“But in most cases, swimming is the relatively shorter portion of the race, so it’s ‘easier’” she adds.
What this often means is that less time is spent focusing on proper swim techniques, body and hand positioning, and swim-specific strength training than is spent on running or cycling performance.
Many competitors will focus on the other legs and rely on “powering through” the swim to maintain a steady time.
But as the previously noted study shows, swimming harder doesn’t equal a better triathlon time.The key to triathlon performance isn’t swimming harder, it’s swimming better. Click To Tweet
For athletes that don’t already have an elite swimmer’s training background (and even for those that do), this will most likely require the oversight of a swim coach.
Additionally, adding in specific swim training on both dryland and in open water can also improve your triathlon swim time.
World champion Ironman qualifier Shannon Coates struggled for many years to improve her Ironman swim.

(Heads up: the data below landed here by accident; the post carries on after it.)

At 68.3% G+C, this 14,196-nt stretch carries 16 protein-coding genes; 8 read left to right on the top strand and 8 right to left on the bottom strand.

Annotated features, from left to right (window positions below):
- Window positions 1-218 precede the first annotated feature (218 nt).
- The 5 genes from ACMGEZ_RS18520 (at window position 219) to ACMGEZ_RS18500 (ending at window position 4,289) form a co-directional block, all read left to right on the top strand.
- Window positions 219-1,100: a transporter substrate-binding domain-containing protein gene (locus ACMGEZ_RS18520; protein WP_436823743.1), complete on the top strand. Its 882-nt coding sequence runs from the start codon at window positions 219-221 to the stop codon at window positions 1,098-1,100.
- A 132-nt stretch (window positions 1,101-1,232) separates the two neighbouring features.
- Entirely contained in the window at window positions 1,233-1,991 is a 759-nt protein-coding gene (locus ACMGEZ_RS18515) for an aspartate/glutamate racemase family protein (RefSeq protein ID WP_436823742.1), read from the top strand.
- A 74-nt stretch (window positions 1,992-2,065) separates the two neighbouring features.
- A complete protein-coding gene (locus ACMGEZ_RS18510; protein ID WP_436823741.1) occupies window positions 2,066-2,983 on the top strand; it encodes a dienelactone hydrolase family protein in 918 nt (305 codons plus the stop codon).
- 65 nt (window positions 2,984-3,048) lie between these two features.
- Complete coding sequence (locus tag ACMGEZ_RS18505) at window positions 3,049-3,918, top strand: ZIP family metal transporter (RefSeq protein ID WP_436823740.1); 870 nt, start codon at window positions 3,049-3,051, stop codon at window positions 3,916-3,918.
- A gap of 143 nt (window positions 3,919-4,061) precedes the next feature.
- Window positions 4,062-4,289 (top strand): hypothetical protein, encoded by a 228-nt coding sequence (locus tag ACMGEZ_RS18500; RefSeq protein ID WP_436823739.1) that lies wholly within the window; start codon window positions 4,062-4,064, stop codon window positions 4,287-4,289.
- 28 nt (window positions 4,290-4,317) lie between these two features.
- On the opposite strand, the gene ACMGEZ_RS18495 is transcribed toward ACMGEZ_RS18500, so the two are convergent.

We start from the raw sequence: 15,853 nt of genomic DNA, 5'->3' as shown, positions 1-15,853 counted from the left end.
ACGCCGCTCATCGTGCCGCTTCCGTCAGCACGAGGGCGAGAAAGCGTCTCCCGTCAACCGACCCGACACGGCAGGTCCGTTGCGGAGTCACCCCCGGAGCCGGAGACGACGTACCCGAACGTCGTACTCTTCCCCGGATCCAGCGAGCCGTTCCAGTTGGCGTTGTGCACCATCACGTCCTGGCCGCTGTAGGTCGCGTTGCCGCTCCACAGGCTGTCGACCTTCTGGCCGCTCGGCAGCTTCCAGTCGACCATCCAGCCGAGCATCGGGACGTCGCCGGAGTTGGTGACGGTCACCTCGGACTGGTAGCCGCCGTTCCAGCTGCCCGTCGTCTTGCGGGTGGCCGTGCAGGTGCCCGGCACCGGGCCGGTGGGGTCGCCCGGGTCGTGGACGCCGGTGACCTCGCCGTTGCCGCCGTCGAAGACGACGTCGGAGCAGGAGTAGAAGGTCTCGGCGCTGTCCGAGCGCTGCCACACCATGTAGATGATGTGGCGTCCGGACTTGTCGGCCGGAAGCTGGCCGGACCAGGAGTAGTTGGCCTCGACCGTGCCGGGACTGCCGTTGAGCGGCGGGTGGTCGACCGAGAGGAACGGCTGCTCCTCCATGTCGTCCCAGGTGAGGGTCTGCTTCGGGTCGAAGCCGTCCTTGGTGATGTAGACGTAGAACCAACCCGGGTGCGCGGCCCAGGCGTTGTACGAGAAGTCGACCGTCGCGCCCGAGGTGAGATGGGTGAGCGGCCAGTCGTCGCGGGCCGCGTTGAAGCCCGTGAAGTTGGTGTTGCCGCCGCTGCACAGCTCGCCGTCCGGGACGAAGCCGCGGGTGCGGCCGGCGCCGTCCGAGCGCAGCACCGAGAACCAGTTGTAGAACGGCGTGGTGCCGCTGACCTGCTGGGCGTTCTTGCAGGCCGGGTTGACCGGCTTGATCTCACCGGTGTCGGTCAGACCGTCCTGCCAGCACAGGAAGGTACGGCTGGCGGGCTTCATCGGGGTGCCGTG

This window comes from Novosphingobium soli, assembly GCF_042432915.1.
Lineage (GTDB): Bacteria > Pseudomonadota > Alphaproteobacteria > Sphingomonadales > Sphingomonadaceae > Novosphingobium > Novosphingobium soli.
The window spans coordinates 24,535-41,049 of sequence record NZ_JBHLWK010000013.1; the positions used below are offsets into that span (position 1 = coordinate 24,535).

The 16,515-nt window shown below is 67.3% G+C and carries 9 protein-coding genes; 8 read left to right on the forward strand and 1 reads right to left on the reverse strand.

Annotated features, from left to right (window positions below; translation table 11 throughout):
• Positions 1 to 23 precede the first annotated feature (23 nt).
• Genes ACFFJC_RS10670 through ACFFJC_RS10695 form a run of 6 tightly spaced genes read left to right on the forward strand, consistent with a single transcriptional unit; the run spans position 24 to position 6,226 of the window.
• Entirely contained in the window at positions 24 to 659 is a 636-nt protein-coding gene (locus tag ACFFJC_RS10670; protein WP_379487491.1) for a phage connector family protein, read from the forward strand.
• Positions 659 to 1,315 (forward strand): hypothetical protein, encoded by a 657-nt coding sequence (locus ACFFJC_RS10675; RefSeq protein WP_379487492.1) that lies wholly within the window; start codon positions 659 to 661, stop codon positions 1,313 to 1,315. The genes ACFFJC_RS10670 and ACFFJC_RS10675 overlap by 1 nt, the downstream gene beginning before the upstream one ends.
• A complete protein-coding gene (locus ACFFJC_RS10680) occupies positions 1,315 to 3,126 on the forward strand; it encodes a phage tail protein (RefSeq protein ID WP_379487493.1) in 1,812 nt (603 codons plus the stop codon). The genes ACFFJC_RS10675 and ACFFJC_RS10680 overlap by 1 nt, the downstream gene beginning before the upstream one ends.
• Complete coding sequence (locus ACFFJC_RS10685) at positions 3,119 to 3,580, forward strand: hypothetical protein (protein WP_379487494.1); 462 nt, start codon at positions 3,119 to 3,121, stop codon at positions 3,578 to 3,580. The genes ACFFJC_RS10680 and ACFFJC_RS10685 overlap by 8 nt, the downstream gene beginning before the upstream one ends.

“Over the years, I trained with many different swim groups and coaches,” she says. “I tried what seemed like everything possible to increase my speed in the water, yet experienced a lot of frustration for all my effort.”
She found that a combination of dryland training with the Vasa Swim Erg, being coached by an expert (Eric Neilsen), and taking the time for open water swims have all contributed to a better performance.
These three elements – dryland training, coaching and open water training – can help all triathletes improve their performance, too.
Training for a Smarter Swim and a Better Race Time
Improving your swim performance is all about conserving energy so you can use it when you need it the most.